In conclusion, to apply something similar that I stated in my review of Arm of the Sphinx, The Hod King has some problems, yet is still an exceptional story, told by a gifted writer. Though the first two sections have a slow-moving pace sprinkled with compelling moments and frustrations, it is the third and final act that elevates this book to amazing heights. Bancroft proves once again that Senlin Ascends was no fluke; though that initial tale is his greatest work in the series, the following two books have still been a delight to read. Book four is scheduled for release in 2021, and is billed as the conclusion of the series. I’m both intrigued and saddened that the story will end there…

New Orders 2-27-20

Howard Andrew Jones contacted me to see if I was interested in review copies of his new series. I opted to purchase them from him instead, in exchange for an autographed copy of each book. It’s always nice to place money directly into the hands of the author. So the following books are now on the way:

for killing of kings

For the Killing of Kings is the first book in the Ring-Sworn series, which is a trilogy.


upon flight of queen

Upon the Flight of the Queen is the second book in the Ring-Sworn trilogy.

I’ll admit I haven’t been doing a great job of keeping up with releases from some of my favorite authors. I absolutely loved the Asim and Dabir books from Jones, so I’m pretty confident that these new books will elicit the same feeling. Jones and I both share a love of Fritz Leiber and Roger Zelazny, which Jones lists as influences on his writing, so I’m really looking forward to these…

Status Update 2-24-20

Yesterday I completed reading The Light Of All That Falls by James Islington. The Pages Read total for the year is 2096 (17.5% of goal). Next up is the fourth book in the Chronicles of the Black Gate series, The Iron Circlet by Phil Tucker.

I thought I’d be caught up with reviews by now but a loss in staff at my day job has resulted in time spent conducting interviews and putting in close to 50 hours a week…it’s all I can do to find time to read, much less write and post reviews. Fortunately the 2019 Hippogriff Awards are nearly complete, so you should see those in the next couple of days. I’ve started working on a review for The Hod King, and I’ve sent some interview questions to Gareth Hanrahan, with some headed D.P. Prior’s way soon…

Book Review: The True Bastards by Jonathan French

true bastardsFormat: hard cover, first edition, 2019

Pages:  579

Reading Time:  about 14.5 hours

One Sentence Synopsis:  While Jackal leaves the Hoof to chase down the wizard Crafty, Fetching, the new chief, must contend with illness, challenges to her leadership, and a frightening new enemy that may destroy everything she values.


The Grey Bastards was one of my favorite reads from 2019, winning a couple of Hippogriff Awards. Would The True Bastards, a direct sequel, have the same impact on me? Read on to find out, but beware of spoilers both for this book and its predecessor. But, first, some guest reviews…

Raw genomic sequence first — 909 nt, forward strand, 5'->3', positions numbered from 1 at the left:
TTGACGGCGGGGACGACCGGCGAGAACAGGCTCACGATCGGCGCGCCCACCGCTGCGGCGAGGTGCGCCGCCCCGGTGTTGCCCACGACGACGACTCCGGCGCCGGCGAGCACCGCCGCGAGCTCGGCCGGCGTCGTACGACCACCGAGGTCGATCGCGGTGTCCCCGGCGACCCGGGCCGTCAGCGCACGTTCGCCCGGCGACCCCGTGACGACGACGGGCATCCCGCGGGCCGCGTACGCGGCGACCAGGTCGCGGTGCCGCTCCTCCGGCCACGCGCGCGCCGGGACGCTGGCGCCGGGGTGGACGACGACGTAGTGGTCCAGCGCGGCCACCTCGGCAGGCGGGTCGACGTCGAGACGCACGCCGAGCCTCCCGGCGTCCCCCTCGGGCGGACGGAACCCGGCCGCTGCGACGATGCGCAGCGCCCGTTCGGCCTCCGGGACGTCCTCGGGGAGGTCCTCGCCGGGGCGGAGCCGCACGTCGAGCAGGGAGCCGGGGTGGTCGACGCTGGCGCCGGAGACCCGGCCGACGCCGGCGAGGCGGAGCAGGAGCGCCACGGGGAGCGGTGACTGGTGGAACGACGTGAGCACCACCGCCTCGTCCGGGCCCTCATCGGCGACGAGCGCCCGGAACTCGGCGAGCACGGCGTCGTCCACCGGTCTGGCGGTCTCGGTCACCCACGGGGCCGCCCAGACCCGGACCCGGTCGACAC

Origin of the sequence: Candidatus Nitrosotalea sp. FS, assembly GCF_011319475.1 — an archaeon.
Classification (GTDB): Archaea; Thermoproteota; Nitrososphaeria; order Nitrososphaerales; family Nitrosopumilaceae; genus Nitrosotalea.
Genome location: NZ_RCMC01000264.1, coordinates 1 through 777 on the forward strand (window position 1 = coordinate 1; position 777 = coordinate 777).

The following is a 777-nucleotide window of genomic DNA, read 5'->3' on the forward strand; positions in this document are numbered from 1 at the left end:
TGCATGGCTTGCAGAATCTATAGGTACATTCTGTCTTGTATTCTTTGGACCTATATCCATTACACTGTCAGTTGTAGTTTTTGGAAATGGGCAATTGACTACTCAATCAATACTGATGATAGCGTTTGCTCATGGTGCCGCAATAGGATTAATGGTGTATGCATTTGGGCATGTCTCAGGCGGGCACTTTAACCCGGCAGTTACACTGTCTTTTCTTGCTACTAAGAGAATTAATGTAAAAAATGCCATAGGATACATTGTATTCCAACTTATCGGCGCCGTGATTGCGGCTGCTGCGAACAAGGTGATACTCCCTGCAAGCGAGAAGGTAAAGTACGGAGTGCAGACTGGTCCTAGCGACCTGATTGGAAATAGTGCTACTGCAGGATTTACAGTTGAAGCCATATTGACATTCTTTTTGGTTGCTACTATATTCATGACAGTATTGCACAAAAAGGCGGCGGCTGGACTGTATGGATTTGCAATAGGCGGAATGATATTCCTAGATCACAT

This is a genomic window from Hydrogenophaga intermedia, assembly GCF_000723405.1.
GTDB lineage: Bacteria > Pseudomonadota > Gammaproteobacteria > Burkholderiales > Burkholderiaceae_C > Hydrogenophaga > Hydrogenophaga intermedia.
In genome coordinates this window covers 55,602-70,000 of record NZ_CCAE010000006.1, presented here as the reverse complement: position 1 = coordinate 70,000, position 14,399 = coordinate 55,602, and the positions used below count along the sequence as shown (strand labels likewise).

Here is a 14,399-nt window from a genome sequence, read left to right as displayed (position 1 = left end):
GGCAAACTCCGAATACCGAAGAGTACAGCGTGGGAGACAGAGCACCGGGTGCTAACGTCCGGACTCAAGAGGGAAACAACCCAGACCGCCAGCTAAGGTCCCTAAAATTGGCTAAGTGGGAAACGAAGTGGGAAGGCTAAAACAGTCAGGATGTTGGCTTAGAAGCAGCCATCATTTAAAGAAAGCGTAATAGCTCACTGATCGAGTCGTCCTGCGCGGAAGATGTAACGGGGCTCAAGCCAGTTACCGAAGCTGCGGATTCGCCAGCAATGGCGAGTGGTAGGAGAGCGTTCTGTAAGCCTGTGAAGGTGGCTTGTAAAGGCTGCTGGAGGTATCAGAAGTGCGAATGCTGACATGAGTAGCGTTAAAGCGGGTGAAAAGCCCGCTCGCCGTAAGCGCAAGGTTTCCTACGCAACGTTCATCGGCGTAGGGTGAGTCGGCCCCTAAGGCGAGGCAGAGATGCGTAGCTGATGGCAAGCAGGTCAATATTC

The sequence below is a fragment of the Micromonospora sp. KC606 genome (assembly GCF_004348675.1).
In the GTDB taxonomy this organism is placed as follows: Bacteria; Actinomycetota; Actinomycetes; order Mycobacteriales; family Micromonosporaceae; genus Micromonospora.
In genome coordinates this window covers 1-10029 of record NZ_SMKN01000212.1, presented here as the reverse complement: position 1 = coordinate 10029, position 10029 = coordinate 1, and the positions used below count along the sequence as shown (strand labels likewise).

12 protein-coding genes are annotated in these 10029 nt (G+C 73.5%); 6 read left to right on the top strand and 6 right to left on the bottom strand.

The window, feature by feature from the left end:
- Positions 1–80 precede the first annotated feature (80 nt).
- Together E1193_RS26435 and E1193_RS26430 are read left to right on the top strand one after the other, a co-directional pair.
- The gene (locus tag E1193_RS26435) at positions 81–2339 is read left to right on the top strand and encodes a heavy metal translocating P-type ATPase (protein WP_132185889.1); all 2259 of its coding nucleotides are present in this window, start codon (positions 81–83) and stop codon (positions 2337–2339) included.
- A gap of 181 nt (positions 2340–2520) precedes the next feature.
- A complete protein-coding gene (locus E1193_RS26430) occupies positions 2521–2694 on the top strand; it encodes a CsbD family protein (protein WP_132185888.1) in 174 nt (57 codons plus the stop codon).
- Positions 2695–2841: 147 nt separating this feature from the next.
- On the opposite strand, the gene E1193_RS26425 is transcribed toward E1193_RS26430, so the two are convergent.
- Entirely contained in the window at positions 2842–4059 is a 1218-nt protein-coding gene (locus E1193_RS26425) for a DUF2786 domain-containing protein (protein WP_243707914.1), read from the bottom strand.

Nils Shukla of The Fantasy Hive says: “I’ll start by mentioning what I love most about this series, which would definitely have to be the world building. The Lot Lands is not exactly what you would call a picturesque place to live, and this second novel further establishes that fact. The Lot’s brutal, scorching terrain is filled with blood thirsty centaurs, volatile elves, orcs, ravenous hyenas, and human military forces that believe their rule is supreme…Now, if I’m being honest, I didn’t think I would enjoy The True Bastards quite as much as I did with The Grey Bastards. I wasn’t overly keen on Fetch in the first book, and knowing that she would be the main character in the sequel felt kind of disappointing. I WAS WRONG! Fetch was such a superb character. She showed an abundance of strength, courage, and she had such a fiery attitude – every time she was humiliated or degraded, especially by males, it truly was a pleasure to see her put them in their place…One of my favourite scenes was when the Bastards were playing games with the children from their orphanage in a lake. The children were reluctant to wash, as children are, and so to entice them into the water they made a sport of it. This scene just perfectly cut through all the grimness of the book, and showed such a beautiful light-hearted side to each one of them. I’m just going to briefly mention here that much in the style of The Grey Bastards, the levels of profanity, sexual references – including of genitalia – and crude behaviour are just as high in this book…So, what else made this book a remarkable read? Well, that resides in the action sequences. I previously found with the first book that there was a bit too much politics introduced, and at times I felt this became overly complex and confusing. In the True Bastards, French aptly delivers a balance between the politics, which is still central to the plot but brought more clarity, and in between those sections we also get exceptional combat scenes.”